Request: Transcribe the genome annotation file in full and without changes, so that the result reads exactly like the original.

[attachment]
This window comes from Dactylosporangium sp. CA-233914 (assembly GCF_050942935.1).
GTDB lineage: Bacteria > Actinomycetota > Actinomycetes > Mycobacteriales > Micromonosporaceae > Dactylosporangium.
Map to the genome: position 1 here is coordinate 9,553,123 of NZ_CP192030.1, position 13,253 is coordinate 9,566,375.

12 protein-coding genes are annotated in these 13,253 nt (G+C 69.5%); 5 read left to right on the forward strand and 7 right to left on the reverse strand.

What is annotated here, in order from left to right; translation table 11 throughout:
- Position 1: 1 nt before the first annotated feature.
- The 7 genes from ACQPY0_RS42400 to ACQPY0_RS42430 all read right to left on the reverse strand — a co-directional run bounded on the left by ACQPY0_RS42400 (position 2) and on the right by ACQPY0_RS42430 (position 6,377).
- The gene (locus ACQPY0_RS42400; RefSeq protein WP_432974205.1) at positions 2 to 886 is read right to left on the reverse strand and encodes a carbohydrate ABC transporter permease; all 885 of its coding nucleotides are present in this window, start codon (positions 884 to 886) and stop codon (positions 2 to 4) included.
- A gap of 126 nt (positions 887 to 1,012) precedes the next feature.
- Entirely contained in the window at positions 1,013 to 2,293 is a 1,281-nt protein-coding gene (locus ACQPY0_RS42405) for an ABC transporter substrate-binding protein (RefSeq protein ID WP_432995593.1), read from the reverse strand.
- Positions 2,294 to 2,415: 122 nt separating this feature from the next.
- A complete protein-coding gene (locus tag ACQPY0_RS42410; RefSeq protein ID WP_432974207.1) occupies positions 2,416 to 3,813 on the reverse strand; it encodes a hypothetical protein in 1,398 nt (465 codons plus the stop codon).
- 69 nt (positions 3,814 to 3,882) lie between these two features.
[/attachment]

This window comes from Dactylosporangium sp. CA-233914 (assembly GCF_050942935.1).
GTDB lineage: Bacteria > Actinomycetota > Actinomycetes > Mycobacteriales > Micromonosporaceae > Dactylosporangium.
Map to the genome: position 1 here is coordinate 9,553,123 of NZ_CP192030.1, position 13,253 is coordinate 9,566,375.

12 protein-coding genes are annotated in these 13,253 nt (G+C 69.5%); 5 read left to right on the forward strand and 7 right to left on the reverse strand.

What is annotated here, in order from left to right; translation table 11 throughout:
- Position 1: 1 nt before the first annotated feature.
- The 7 genes from ACQPY0_RS42400 to ACQPY0_RS42430 all read right to left on the reverse strand — a co-directional run bounded on the left by ACQPY0_RS42400 (position 2) and on the right by ACQPY0_RS42430 (position 6,377).
- The gene (locus ACQPY0_RS42400; RefSeq protein WP_432974205.1) at positions 2 to 886 is read right to left on the reverse strand and encodes a carbohydrate ABC transporter permease; all 885 of its coding nucleotides are present in this window, start codon (positions 884 to 886) and stop codon (positions 2 to 4) included.
- A gap of 126 nt (positions 887 to 1,012) precedes the next feature.
- Entirely contained in the window at positions 1,013 to 2,293 is a 1,281-nt protein-coding gene (locus ACQPY0_RS42405) for an ABC transporter substrate-binding protein (RefSeq protein ID WP_432995593.1), read from the reverse strand.
- Positions 2,294 to 2,415: 122 nt separating this feature from the next.
- A complete protein-coding gene (locus tag ACQPY0_RS42410; RefSeq protein ID WP_432974207.1) occupies positions 2,416 to 3,813 on the reverse strand; it encodes a hypothetical protein in 1,398 nt (465 codons plus the stop codon).
- 69 nt (positions 3,814 to 3,882) lie between these two features.